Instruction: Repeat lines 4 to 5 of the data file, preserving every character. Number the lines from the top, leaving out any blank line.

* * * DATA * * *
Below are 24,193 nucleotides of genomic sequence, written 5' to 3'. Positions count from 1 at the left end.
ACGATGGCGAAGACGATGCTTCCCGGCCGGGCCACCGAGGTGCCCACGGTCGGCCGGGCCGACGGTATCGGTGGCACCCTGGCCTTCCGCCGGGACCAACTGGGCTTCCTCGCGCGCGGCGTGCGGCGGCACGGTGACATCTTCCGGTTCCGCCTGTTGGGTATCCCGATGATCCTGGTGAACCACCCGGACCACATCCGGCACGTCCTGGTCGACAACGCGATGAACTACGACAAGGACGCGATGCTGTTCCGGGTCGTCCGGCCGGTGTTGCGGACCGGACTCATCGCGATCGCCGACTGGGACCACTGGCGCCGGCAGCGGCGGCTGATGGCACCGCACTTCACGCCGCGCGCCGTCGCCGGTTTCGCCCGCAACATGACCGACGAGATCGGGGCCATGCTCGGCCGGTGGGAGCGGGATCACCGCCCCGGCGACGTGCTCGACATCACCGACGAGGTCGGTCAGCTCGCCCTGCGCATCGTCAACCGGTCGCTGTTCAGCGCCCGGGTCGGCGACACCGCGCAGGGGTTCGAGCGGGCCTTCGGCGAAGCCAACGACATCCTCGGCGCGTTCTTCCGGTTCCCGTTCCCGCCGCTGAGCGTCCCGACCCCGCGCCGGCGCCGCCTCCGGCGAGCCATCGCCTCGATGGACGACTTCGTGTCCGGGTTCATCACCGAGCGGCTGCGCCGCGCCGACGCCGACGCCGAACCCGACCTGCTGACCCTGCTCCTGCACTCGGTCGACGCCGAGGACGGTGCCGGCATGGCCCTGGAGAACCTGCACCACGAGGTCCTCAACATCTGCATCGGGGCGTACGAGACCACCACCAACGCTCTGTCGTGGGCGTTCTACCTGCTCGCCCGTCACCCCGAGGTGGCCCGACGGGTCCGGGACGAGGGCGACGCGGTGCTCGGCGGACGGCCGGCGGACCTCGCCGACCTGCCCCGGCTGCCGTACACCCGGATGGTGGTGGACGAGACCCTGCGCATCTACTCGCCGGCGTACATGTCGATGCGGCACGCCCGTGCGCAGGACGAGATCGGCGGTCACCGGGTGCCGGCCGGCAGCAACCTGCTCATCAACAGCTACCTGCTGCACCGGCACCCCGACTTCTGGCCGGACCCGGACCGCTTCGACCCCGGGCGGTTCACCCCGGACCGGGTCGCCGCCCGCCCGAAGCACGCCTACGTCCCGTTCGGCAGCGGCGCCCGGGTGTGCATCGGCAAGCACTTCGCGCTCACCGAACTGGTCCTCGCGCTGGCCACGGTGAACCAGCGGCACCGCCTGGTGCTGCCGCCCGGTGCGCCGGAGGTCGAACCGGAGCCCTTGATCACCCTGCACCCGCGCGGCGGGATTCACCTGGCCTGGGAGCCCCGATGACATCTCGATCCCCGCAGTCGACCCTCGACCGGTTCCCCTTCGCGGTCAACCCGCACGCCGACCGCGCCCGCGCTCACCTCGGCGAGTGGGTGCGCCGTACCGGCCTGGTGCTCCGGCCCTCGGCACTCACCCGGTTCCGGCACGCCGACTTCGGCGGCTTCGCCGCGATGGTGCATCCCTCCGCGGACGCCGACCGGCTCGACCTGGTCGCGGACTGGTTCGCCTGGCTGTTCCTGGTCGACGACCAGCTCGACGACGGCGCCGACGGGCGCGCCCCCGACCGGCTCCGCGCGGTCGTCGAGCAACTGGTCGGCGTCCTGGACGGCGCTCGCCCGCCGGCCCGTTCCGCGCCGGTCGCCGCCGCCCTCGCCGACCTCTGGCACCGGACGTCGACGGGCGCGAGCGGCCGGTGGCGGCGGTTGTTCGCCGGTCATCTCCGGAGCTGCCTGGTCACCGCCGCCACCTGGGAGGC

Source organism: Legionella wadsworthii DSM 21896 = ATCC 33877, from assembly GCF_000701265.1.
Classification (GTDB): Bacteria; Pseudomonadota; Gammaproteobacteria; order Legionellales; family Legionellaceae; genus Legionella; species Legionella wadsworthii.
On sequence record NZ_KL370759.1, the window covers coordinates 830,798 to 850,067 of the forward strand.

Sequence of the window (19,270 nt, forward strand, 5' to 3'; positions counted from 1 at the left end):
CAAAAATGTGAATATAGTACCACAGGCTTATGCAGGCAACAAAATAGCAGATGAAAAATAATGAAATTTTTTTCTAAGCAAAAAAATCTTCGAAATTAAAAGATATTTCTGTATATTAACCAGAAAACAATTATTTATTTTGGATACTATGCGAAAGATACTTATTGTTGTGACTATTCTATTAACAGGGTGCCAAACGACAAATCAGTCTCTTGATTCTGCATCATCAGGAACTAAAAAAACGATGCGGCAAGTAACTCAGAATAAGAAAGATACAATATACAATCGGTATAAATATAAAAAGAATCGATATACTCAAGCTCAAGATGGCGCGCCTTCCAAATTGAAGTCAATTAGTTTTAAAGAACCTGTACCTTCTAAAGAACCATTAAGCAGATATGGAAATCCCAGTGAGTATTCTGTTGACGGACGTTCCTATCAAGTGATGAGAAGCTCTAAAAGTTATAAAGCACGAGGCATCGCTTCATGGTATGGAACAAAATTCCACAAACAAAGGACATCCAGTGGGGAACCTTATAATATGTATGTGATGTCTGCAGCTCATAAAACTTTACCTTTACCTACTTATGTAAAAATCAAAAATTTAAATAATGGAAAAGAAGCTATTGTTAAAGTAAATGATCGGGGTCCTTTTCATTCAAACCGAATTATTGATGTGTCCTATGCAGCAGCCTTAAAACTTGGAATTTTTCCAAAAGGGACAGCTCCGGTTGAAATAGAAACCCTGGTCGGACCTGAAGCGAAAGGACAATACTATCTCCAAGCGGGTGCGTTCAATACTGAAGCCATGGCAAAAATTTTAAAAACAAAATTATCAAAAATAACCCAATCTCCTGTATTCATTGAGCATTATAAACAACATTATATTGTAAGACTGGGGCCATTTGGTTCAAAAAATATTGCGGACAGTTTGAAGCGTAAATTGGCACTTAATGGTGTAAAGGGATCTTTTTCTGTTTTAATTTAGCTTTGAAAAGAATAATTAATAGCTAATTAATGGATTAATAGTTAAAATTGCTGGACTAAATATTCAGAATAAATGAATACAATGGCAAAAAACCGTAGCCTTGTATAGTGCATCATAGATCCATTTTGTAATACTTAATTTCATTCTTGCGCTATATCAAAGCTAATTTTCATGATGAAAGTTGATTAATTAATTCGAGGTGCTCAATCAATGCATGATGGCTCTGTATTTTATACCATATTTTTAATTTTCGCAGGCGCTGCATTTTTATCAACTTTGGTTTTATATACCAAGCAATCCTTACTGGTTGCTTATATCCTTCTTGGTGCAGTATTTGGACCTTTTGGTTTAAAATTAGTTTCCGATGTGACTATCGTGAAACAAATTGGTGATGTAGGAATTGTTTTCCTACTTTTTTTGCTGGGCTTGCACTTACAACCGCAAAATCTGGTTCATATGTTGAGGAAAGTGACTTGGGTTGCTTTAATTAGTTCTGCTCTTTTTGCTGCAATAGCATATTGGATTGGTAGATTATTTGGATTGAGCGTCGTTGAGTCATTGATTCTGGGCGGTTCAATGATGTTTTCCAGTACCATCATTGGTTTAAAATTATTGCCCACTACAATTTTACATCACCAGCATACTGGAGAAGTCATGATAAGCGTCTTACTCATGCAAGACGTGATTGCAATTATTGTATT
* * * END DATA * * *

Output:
Classification (GTDB): Bacteria; Pseudomonadota; Gammaproteobacteria; order Legionellales; family Legionellaceae; genus Legionella; species Legionella wadsworthii.
On sequence record NZ_KL370759.1, the window covers coordinates 830,798 to 850,067 of the forward strand.